Black Bear Attacks Virginia Hunter, Tearing Softball-sized Chunk From His Leg

A Virginia hunter was attacked by a black bear, with the animal taking a softball-sized chunk out of his leg.

Ronnie Dalton, 68, from Carroll County had been out hunting on Saturday in Hillsville and was about to pack up for the day when the incident occurred, The Carroll News reported.

Dalton was in his hunting tree stand when he noticed a black bear cub nearby. After scanning the area for the mother and failing to find her, he decided it was safe to climb down.

But when he reached the floor, he spotted her and the animal rushed towards him in an aggressive manner.

"When my feet hit the ground I saw her. She looked up and saw me and when that happened she made a beeline at me as hard as she could come. I tried waving my hand like they say on a black bear, but I guess that doesn't work if they have cubs and feel threatened," Dalton told The Carroll News.

Dalton decided in the moment the the best chance of saving himself was to climb back up into the tree stand. But he was not able to escape the bear's reach.

"I thought maybe I would have a chance. When I tried to climb the tree stand, I got about three or four rungs up and she made a lunge on me and grabbed my right side. She bit me on my right calf and jerked me out of the stand," he said.

The bear took a softball-sized chunk of Dalton's leg, and left three or four large teeth marks. It also caused him to fall around 7-8 feet out of the tree, temporarily knocking hum unconscious.

"When I came to and got to my senses and looked, she was already leaving with her two cubs, thank goodness," Dalton said. "And so then I looked down and saw my britches was tore and my leg gashed open. I said to myself, 'I have to get out of here.' I grabbed my bow and took off toward the house."

Dalton thinks that being knocked out may have actually saved his life, because the bear may have no longer considered him a threat to her cubs.

"Everybody told me being knocked out saved me. Once she grabbed me it was like a car wreck it happened so quick. She was on me and jerked me off that tree stand and I didn't have time for anything. I thought it was the end and I thank the good Lord. He looked after me because when I came to she had grabbed her cubs. I guess she figured she done her damage and I wasn't a threat," Dalton said.

Dalton managed to get himself to a medical center where he was treated for his injuries. He is recovering well but may need crutches to walk for some time.

Area Game Warden Ben Boyette told The Carroll News that he didn't know of any other bear attacks that had occurred in the county, although he said the bear population on the area was on the rise.

"There are getting to be so many bears around here. A lot of people have told me since they heard this that they are going to be more cautious. I told them you need to watch out, these are not just a pretty animal to look at," Dalton said.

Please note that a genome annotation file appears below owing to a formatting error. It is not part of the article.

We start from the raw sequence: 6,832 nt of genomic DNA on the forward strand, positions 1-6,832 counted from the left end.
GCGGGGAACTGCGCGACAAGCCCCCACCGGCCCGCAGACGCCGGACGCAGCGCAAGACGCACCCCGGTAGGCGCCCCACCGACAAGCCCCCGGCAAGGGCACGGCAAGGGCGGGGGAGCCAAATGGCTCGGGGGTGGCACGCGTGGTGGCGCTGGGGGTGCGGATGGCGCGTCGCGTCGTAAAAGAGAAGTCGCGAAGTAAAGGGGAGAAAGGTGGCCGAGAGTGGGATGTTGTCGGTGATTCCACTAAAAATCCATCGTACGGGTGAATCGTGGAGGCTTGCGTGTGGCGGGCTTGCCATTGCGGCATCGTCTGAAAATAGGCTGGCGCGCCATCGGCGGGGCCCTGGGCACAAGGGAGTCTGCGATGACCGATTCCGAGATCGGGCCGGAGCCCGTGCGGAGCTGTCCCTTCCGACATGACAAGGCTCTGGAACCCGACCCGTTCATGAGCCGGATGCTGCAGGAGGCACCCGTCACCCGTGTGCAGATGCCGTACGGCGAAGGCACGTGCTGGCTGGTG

"You are in their territory when you are out there. I say she was just being protective. I wasn't all that close to the cub and I wasn't doing anything other than getting out of my stand. I guess to her it may have looked like I was just coming out of the tree. I am sure they are not used to humans coming out of trees. Be careful when you see a bear, especially if you see a cub. That is when you need to be cautious. The smart thing is to back out."

black bear
Stock image showing a black bear. A Virginia man and Maryland woman have both been attacked by black bears in separate incidents. iStock

Human injuries due to bears attacks are very rare, and fatal bear attacks even rarer, Frank van Manen, a research wildlife biologist from the U.S. Geological Survey's Interagency Grizzly Bear Study Team told Newsweek. But one recent study found that there has been an increase in human leisure activities globally that bring people into bear country, raising the risks of such incidents.

Recently, a woman from Frederick County, Maryland, Renee Levow, was walking her dogs near her home in Myersville when she was attacked by a black bear.

"He stood up face to face with me with his claws out and I could've literally reached out and touched his nose. I saw claws, nose and eyes and they were literally right in my face," Levow told NBC4 Washington.

Initially, she tried to scare the bear off, but her attempts were unsuccessful.

"I was yelling and screaming and trying to look bigger and trying to deter everything that was going on. He had other plans," Levow said.

The bear then started to attack her, biting her leg twice before moving on to other parts of her body.

"I was literally like a rag doll. He turned me in the other direction. He bit me twice in the scalp, face and head," she said. "I rolled over and played dead. He sniffed me and kind of gruffed and growled a little bit and then I didn't hear him anymore."

"It was utterly terrifying," Renee Levow said, telling NBC4 that she thought she was going to die.

Levow said once the bear had left, she remained motionless on the ground for around 10 minutes until she was certain that the animal had left the area.

She suffered serious injuries to her right eye and a deep laceration across her scalp, as well as losing the top part of her left ear. Doctors say the attack left her with nerve damage in her face and it could be months before she has fully recovered.